Frank Lane, general manager of the Cleveland Indians and the world's champion producer of adrenalin, has heedlessly let many a sun go down on his anger. But in all of his headline-courting career his inverted sense of logic and propriety was never so starkly revealed as it was last week when one day's sun set on the picture of Lane coyly patting the head of Joe Gordon, the Indian field manager. What made it so bizarre was the fact that, just 15 hours before, Lane had fired Gordon and sent him packing. Now, as he was telling the flabbergasted reporters assembled for a special press conference, he was rehiring Gordon with a two-year contract and a $10,000 raise tacked onto his $30,000 salary.

Incredible as it all was, it was little more unbelievable than other Lane exhibitions this baseball season. Lane, who fancies himself hard to beat at histrionic invective, sighted down his nose at Gordon in early summer. Even though Gordon had the Indians in first place in the American League, Lane said in June he was not sure Gordon could even manage a semipro team. "I've got to apologize to Bobby Bragan," Lane said on the same high-handed occasion. "When I fired him last year I told him he was the worst manager in baseball. Now I've got to tell him he's only the second worst." Gordon, more evenly disposed than his boss, kept working while Lane kept talking. Said Lane after Gordon called-for a hit instead of a bunt in a recent Boston game: "A sixth grader who played as much as a third of an inning of Little League ball would have known enough to bunt in that situation." Lane got headlines while Gordon got fed up, and a few days later he turned in his resignation. Lane, like Iago sending Othello a get-well card, wired him: "Undoubtedly you will be located elsewhere in baseball...and I wish to extend my personal good wishes for success to you."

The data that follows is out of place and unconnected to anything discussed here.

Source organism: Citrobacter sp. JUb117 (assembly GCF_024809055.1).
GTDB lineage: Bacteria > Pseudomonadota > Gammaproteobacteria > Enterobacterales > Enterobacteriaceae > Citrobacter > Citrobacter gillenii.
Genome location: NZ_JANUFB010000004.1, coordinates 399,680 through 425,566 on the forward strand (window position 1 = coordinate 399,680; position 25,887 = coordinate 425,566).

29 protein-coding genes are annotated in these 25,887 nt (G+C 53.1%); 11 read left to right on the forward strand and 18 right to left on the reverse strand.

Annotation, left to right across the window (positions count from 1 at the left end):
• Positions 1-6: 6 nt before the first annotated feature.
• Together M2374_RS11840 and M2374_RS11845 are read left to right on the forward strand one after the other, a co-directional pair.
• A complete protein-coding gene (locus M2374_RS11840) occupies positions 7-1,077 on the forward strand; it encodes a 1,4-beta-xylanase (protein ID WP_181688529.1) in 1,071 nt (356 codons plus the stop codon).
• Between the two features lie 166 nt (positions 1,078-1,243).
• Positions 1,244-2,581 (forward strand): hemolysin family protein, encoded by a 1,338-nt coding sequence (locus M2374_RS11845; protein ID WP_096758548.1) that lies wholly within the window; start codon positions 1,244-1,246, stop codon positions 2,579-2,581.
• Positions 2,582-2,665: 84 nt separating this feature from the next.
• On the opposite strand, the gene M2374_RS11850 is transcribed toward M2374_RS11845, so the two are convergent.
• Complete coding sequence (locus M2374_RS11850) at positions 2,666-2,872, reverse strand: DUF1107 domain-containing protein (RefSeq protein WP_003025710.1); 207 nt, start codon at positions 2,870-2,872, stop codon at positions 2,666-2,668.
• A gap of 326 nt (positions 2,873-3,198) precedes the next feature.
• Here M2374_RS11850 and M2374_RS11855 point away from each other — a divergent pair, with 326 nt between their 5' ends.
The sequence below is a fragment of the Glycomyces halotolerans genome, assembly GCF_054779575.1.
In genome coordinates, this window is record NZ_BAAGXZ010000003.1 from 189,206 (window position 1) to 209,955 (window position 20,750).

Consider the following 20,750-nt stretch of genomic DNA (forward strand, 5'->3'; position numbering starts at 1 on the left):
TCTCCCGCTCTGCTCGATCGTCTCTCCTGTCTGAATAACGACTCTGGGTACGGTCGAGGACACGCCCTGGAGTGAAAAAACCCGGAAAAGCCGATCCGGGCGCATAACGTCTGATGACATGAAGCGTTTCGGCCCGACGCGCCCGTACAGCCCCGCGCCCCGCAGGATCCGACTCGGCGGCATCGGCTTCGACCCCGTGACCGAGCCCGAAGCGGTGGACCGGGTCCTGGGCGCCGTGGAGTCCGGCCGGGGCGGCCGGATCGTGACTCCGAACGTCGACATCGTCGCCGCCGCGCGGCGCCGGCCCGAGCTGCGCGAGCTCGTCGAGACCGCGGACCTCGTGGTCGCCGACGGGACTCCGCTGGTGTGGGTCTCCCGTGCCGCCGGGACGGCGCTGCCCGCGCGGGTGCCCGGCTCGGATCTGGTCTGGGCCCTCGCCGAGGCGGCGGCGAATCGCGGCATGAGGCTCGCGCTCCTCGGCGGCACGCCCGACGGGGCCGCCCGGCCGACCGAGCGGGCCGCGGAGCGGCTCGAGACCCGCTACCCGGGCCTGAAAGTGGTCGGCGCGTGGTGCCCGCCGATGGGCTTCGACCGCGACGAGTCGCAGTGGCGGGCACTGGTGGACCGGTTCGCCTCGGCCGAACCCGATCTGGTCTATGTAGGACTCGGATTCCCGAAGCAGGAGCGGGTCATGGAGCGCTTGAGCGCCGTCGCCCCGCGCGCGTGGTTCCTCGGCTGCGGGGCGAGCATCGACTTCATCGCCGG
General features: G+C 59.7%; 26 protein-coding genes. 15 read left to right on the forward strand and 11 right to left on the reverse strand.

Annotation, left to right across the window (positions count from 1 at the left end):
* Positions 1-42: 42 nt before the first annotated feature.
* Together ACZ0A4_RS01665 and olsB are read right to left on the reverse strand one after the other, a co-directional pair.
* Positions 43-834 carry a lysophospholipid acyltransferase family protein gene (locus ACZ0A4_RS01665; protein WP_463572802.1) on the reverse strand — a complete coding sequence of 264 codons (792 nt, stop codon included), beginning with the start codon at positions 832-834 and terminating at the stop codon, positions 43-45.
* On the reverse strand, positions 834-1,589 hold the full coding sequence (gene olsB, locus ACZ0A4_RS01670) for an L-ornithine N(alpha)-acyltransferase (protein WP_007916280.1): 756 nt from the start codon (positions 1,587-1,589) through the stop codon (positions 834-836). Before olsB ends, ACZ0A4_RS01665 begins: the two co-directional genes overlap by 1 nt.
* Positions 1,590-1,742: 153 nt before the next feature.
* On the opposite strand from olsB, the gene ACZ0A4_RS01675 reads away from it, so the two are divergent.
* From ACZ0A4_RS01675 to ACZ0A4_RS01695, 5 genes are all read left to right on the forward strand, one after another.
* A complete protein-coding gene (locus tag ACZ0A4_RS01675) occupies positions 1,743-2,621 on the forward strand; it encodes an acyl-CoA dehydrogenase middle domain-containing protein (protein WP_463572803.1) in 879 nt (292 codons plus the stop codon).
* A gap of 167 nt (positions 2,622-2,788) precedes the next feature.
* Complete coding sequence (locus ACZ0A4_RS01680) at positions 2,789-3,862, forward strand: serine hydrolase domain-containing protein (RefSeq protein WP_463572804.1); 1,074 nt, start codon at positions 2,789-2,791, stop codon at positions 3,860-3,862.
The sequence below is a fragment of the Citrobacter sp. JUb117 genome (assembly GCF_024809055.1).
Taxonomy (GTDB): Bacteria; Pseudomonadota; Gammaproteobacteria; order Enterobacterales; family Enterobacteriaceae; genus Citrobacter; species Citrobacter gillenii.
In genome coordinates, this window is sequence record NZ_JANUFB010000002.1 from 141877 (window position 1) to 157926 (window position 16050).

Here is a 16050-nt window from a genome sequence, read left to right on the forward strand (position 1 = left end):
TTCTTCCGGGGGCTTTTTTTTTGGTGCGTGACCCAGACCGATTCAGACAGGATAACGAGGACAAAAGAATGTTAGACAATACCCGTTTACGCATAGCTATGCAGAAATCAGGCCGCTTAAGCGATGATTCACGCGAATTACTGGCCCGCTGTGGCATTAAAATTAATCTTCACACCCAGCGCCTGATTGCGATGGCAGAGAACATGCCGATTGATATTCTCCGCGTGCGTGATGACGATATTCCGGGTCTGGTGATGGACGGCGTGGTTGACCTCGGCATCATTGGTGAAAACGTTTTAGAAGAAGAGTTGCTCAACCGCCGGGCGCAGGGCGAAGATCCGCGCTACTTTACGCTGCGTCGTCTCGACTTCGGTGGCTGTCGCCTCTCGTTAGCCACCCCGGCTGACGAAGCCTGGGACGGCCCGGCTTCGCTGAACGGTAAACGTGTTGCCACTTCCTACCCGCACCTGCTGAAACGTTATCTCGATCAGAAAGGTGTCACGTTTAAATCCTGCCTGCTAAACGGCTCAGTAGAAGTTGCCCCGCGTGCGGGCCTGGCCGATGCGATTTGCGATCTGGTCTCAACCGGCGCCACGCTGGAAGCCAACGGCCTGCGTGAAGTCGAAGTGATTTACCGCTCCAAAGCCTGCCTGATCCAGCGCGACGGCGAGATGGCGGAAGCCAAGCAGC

But Lane, whose specialty is the second guess, now found himself on the other end. The Cleveland press roasted him while larding Gordon with praise. At last week's Indians-White Sox game, a crowd of 55,000 booed him while according Gordon a standing ovation. Obviously rattled, Lane snapped back and fired Gordon outright. Then he went home and tried to sleep. But he surely tossed: the boos of Cleveland were a vivid recollection and no mere nightmare.

Lane said later he came to realize in the thoughtfulness of the night that the "best man to succeed Joe Gordon is Joe Gordon" and thereupon decided to hire him back, with interest. And he wanted it to appear to all around that he was still the man who held Joe Gordon's head in his hand. The probable truth is that Lane, during the restless hours of the night, came more to realize that it was his own head he was holding and he had better act accordingly.